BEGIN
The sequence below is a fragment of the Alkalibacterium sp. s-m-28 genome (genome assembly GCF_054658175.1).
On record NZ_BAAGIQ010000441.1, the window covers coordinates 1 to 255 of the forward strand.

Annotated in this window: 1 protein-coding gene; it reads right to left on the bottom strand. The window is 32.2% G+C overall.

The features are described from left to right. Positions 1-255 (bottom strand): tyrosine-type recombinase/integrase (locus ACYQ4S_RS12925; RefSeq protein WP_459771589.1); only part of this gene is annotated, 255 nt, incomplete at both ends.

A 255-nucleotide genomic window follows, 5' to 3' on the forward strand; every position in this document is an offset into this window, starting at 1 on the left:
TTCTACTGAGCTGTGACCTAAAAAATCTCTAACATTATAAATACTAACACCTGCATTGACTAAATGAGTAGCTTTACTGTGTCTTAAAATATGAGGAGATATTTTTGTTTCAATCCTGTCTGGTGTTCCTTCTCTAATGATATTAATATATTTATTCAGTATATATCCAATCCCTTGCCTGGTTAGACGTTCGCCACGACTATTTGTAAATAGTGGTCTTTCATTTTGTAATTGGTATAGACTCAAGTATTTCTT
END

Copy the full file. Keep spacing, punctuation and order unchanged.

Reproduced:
The sequence below is a fragment of the Alkalibacterium sp. s-m-28 genome (genome assembly GCF_054658175.1).
On record NZ_BAAGIQ010000441.1, the window covers coordinates 1 to 255 of the forward strand.

Annotated in this window: 1 protein-coding gene; it reads right to left on the bottom strand. The window is 32.2% G+C overall.

The features are described from left to right. Positions 1-255 (bottom strand): tyrosine-type recombinase/integrase (locus ACYQ4S_RS12925; RefSeq protein WP_459771589.1); only part of this gene is annotated, 255 nt, incomplete at both ends.

A 255-nucleotide genomic window follows, 5' to 3' on the forward strand; every position in this document is an offset into this window, starting at 1 on the left:
TTCTACTGAGCTGTGACCTAAAAAATCTCTAACATTATAAATACTAACACCTGCATTGACTAAATGAGTAGCTTTACTGTGTCTTAAAATATGAGGAGATATTTTTGTTTCAATCCTGTCTGGTGTTCCTTCTCTAATGATATTAATATATTTATTCAGTATATATCCAATCCCTTGCCTGGTTAGACGTTCGCCACGACTATTTGTAAATAGTGGTCTTTCATTTTGTAATTGGTATAGACTCAAGTATTTCTT